Political Campaigns: The Treasurer's Role
Netterville, Jake L., Dennis, Anita, Journal of Accountancy
Money is essential in a political campaign in order to carry out the campaign strategy. And CPAs are especially well suited to assist the candidates of their choice manage their finances. The role of campaign treasurer or finance committee chair offers practitioners a number of benefits, including the chance to help improve their communities, influence the political process and expand their own knowledge. In smaller races it also can be a very visible job, but no matter what the size of the campaign, it is always a most important one.
Taking on this role offers tremendous personal and professional rewards. The one civic effort that has probably contributed the most to my career was the involvement in 1972 as campaign finance chair and treasurer in Bennett Johnston's successful. U.S. Senate race here in Louisiana. That position in tile campaign put me on a first-name basis with influential people in the community who may have been 20 or 30 years older but who were in effect working for me as we raised money for our candidate. I made a lot of friends who realized I was more than just a number cruncher--and the firm ended up getting a lot of business through that first campaign. I didn't get involved in that race hoping to make business contacts--I did it because I liked the candidate. Thus, CPAs who take part in the election process for civic-minded reasons will find the effort can provide many unexpected benefits.
WHAT IT TAKES
This article focuses on the treasurer's role, but in smaller campaigns, one person may serve as both treasurer and finance committee chair. Let's discuss each role separately. The finance chair should be a person of impeccable honesty, with a strong commitment to the candidate, and should be both prominent and respected by potential contributors. The chair should be well organized and able to assemble and motivate an effective campaign finance committee. That person should be a leader who can gently apply peer pressure to each of the finance committee members to honor their commitments. The chair should know the donor's potential; for example, it is important to categorize possible donors, since it is a critical mistake to ask a potential $1,000 contributor to give $100. The chair's responsibilities include forming the fundraising strategy and establishing certain ground rules for the type of fundraising events. Besides coordinating these events, the chair is responsible for adhering to the campaign strategy and, in particular, keeping the campaign out of debt, if the finance committee has decided to be debt-free. Probably the biggest responsibility is knowing when to say no.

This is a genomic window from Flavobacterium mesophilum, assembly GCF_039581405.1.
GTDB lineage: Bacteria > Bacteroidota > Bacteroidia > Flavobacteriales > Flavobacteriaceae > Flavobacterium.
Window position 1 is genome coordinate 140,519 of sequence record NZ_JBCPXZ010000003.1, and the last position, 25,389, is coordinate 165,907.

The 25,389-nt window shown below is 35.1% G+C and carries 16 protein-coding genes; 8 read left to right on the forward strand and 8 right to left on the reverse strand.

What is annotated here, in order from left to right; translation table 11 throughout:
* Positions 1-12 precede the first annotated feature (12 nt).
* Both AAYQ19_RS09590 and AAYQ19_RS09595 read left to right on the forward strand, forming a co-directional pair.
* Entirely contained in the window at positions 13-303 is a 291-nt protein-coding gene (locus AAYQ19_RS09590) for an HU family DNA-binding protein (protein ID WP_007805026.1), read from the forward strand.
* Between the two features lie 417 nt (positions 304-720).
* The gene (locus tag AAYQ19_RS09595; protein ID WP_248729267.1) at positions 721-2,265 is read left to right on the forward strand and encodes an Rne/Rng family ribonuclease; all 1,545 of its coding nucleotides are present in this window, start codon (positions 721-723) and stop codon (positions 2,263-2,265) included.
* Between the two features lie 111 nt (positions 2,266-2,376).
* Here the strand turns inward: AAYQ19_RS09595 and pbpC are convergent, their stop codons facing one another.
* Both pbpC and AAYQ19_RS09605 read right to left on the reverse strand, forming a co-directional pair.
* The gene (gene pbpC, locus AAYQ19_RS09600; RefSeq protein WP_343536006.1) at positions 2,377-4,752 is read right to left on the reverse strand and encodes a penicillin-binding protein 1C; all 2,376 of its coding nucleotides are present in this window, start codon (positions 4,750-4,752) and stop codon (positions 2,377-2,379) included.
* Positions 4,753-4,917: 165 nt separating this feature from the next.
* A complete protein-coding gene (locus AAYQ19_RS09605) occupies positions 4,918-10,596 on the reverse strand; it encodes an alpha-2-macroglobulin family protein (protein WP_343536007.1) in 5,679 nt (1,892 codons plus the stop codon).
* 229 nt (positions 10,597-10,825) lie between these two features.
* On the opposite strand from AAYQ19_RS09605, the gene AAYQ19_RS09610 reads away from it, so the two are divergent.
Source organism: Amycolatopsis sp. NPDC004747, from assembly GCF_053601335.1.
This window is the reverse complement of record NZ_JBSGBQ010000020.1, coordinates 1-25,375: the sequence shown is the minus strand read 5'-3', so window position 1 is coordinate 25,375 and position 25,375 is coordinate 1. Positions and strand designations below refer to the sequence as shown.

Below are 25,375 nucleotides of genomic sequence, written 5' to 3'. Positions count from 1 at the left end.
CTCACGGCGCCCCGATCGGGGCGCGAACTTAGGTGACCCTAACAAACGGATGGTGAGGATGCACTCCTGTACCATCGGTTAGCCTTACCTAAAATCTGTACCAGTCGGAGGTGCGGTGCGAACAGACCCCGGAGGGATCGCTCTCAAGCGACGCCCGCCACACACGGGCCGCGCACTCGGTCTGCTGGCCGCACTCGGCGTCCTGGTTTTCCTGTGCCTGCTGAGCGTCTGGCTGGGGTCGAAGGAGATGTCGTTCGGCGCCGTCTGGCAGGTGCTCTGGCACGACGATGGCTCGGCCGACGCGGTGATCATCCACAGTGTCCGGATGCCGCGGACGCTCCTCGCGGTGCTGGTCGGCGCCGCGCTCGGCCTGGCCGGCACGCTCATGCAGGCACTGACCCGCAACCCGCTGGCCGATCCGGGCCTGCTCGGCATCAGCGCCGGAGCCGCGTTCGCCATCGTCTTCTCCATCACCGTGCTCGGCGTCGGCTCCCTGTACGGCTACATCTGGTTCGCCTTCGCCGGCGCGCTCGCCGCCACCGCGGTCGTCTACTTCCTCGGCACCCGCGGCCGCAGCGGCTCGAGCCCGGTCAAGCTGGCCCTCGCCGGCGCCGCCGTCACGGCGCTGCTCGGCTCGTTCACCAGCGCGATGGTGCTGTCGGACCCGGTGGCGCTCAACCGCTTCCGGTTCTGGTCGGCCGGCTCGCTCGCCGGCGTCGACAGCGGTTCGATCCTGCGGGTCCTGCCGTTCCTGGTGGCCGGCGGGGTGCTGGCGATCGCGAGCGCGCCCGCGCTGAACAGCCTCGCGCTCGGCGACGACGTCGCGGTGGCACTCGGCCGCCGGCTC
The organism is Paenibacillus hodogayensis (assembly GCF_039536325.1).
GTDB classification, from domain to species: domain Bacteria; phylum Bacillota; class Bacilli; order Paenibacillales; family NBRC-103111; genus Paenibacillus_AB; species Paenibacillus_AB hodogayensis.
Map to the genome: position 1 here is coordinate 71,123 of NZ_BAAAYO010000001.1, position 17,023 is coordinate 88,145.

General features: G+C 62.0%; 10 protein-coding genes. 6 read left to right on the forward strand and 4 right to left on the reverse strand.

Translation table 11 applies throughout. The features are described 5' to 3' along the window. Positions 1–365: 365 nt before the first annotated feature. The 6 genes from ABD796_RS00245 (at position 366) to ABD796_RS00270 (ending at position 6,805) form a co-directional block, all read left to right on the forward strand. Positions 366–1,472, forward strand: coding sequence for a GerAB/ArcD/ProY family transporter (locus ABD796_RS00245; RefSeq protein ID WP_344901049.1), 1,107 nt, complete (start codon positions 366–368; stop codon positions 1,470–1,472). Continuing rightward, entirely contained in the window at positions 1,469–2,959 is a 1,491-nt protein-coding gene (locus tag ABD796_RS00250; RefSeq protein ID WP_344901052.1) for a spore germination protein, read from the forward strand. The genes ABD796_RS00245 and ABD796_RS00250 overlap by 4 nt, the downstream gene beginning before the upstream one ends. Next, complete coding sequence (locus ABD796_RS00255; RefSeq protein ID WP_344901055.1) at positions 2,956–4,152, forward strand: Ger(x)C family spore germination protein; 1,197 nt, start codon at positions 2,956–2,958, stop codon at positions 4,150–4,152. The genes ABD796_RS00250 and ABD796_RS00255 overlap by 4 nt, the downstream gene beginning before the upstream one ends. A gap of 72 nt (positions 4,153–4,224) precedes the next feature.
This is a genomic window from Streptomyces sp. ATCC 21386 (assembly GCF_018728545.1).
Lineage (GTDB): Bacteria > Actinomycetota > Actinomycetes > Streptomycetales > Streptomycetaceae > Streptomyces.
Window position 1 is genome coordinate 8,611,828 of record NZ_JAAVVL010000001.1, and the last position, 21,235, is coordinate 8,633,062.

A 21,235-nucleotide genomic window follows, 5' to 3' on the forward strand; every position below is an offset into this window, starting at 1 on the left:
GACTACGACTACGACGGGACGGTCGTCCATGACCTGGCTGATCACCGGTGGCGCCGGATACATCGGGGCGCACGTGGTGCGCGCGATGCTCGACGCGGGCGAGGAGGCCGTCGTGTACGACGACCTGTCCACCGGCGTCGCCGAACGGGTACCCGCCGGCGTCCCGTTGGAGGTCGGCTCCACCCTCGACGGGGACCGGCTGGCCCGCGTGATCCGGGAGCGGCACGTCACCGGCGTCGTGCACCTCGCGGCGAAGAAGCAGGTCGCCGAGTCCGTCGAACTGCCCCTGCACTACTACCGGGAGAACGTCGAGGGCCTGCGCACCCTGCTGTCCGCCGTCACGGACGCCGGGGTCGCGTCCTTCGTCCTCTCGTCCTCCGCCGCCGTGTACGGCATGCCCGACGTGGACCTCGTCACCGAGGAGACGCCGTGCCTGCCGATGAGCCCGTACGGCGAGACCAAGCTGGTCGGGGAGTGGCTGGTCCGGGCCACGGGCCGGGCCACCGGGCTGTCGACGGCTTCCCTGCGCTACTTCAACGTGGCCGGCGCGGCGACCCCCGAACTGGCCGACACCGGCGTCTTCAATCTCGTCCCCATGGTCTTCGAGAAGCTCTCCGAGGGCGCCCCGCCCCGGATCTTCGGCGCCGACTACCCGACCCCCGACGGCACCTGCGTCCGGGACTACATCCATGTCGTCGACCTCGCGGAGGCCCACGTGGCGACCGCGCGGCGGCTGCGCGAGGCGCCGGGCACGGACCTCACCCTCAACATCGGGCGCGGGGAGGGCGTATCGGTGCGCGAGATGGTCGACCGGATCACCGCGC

The campaign treasurer must have many of the same attributes but also should be extremely familiar with all pertinent campaign finance laws and disclosure. Campaign finance rules are sometimes fairly complex and certainly are different for federal as opposed to state or local elections. Each state has a different set of rules, although many are comparable to those of other,states as well as to Federal Election Commission guidelines.
Treasurers also must be able to Stand their ground. For example, except where budgeted, expenditures should not exceed campaign revenues. This is a simple statement but a very complex issue. As the campaign gets closer to election day, the treasurer can come .under tremendous pressure to exceed budget and to borrow money to finance "necessary" expenditures for success. At the end of a close race, the candidate, political advisers and public relations consultants may make recommendations that were not agreed on at the outset of the campaign. The treasurer must be the kind of person who can withstand this pressure and defend the original budget if funds are limited. (The candidate also should be urged not to incur personal debt.)
Depending on the size of the campaign, the treasurer may have a staff to assist in recording contributions and paying bills. The treasurer, campaign chair and candidate not only must be committed, but also must pull together for a successful election. …